Pakistan’s Foreign Minister Hina Rabbani Khar said on Tuesday that the growing confrontation over Iran’s nuclear programme was threatening further instability in the broader region.
Speaking at the Non-Aligned Movement (NAM) ministerial meeting’s interactive debate on ‘Lasting Peace through Joint Global Governance’ in Tehran, Khar said that “In our view, dialogue and diplomacy should be the only instruments to resolve outstanding issues.” She added that “We believe that a peaceful resolution of this issue is still possible on the basis of reciprocal confidence-building measures and security assurances against external threats.”
Khar said that disarmament and non-proliferation of nuclear weapons and material was an important area to enhance global peace and security. Urging NAM to take a more constructive role in the issue, she said that it was vital to evolve a new consensus in this area through early convening of the Special Sessions devoted to Disarmament-IV (SSOD-IV). “We believe that the new consensus should be based on equity and objective criteria, rather than selectivity and discrimination. Equal and undiminished security for all states must be the norm to ensure global peace and security,” Khar reiterated.
Afghanistan beyond 2014
She also voiced her opinion on the impending withdrawal of US-led Nato troops from Afghanistan in 2014, saying that “In our own region, Afghanistan will need support of the NAM fraternity as it moves towards the transition phase in 2014 – and through the transformation decade.”
The foreign minister stated that Pakistan believes that the founding principles of NAM, including peaceful co-existence, respect for human rights, sovereignty and territorial integrity of all states and non-interference and non-intervention in internal affairs of other countries provide a firm basis for enduring peace, stability and development in the world.
At the debate, Khar also added that as a vibrant democracy, Pakistan held the “promotion and protection of human rights and democratic ideals very dear to our hearts. We are deeply committed to the nurturing and strengthening of these values. We believe every country and nation is entitled to nurture and promote these values in accordance with their own historical experience, cultural and religious values.”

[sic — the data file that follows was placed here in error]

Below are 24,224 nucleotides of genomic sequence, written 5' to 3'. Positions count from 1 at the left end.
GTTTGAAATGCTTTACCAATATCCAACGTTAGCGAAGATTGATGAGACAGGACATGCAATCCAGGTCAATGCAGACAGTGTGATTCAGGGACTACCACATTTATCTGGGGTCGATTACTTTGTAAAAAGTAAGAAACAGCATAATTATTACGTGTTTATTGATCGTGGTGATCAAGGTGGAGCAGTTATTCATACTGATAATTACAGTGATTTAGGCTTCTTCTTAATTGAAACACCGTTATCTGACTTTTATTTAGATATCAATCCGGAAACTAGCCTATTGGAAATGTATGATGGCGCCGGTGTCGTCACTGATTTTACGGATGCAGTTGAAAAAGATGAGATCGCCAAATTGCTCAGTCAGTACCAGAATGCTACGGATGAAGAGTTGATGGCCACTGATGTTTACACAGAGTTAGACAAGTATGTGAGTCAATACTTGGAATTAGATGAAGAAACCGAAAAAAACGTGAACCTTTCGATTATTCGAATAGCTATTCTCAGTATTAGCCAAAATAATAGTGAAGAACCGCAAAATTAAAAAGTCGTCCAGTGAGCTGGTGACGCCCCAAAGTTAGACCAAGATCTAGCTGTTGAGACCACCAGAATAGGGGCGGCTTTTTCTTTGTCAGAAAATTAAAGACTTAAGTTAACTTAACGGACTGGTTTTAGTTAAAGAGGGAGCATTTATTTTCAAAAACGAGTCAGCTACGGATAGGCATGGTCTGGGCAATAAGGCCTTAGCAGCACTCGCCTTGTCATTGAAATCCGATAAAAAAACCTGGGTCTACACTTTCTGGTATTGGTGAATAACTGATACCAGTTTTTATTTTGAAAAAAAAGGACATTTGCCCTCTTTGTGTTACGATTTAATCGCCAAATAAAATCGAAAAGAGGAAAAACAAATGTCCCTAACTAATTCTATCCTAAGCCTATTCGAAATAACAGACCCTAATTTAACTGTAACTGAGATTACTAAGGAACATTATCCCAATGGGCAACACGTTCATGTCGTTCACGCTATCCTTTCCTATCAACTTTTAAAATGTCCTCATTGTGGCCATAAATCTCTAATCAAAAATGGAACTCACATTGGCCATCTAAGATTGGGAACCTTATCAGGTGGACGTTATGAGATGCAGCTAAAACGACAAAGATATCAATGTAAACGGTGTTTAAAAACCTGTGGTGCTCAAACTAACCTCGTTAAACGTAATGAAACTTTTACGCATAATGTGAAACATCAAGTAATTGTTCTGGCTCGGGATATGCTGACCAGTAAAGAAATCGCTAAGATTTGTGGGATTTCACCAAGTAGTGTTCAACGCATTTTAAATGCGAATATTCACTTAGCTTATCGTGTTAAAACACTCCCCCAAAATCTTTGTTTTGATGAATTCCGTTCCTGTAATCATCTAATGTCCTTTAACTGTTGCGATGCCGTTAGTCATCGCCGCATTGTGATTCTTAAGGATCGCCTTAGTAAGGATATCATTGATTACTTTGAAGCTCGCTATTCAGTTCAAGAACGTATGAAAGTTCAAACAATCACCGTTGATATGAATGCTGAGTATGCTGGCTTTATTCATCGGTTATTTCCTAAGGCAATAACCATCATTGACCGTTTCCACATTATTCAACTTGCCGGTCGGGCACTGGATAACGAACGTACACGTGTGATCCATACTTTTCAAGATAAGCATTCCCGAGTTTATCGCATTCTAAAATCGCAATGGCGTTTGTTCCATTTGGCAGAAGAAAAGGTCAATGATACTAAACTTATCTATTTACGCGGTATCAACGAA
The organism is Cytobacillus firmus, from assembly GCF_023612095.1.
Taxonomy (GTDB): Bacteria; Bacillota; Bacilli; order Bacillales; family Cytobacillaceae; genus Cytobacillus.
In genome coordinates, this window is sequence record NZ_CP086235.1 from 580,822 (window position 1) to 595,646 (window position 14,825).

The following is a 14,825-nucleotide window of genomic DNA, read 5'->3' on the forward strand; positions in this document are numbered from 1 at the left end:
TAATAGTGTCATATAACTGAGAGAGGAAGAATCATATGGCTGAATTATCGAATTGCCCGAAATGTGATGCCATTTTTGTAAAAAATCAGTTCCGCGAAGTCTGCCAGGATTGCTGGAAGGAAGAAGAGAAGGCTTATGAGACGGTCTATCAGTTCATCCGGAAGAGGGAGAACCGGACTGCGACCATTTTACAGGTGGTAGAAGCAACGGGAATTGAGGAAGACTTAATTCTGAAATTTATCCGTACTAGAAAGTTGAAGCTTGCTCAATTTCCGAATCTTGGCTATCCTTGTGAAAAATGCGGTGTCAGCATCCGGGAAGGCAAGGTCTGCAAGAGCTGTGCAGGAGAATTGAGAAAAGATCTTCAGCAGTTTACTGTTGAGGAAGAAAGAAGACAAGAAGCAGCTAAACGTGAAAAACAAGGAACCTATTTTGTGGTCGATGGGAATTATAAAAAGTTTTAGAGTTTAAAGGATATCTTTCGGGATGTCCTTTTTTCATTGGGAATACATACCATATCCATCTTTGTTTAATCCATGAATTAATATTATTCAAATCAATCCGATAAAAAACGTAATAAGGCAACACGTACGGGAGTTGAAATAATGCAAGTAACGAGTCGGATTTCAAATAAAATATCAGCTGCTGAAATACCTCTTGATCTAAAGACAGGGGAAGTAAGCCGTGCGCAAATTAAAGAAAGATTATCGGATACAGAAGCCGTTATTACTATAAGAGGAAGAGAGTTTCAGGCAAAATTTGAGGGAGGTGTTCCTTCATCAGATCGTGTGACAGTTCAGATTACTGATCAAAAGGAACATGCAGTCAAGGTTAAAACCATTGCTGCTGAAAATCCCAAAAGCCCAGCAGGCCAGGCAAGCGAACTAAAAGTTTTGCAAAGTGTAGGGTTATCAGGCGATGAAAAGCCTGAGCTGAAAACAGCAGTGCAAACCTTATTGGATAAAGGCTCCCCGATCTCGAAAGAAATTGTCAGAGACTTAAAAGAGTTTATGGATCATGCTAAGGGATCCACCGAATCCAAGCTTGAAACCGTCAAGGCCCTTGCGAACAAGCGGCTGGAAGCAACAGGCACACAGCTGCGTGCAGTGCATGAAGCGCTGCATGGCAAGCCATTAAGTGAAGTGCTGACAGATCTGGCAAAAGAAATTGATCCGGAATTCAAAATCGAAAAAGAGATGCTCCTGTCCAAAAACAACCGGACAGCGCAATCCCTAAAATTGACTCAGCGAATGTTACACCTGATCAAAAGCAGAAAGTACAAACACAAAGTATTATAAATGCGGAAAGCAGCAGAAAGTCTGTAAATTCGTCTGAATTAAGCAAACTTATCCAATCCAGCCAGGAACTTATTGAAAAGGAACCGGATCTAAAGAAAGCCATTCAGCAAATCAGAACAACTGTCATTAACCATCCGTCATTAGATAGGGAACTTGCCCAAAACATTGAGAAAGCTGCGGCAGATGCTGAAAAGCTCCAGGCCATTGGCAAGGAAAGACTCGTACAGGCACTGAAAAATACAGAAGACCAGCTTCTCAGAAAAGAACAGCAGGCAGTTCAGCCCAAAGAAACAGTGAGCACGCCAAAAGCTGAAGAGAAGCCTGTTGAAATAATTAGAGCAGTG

Palestine, Syria flashpoints
Elaborating further on global peace and security, she said the major challenge facing the world at present was how to achieve the two issues on the basis of equity and the UN Charter principles. “We all know peace and development are mutually reinforcing and without peace we cannot even think of development and prosperity.” Khar said that “We therefore believe that for peace, security and prosperity a just solution of the Palestine issue on the basis of Palestinian people’s right to self-determination is essential. We also call for an immediate end to the ongoing bloodshed by all sides in Syria in the interest of regional peace and stability.”
UN — the best bet
Khar concluded by saying it was the tendency that when various challenges begin to assume crisis proportions, the major powers sought to go “small” and “selective” by opting for decision-making in self-selected mechanisms. “This is a mistake and that must be avoided. The United Nations may not be the most efficient but it is still the best available for decision-making. Small may be easy to manage but the shelf life of decisions taken through these mechanisms do not enjoy the desired legitimacy.”
Published in The Express Tribune, August 29th, 2012.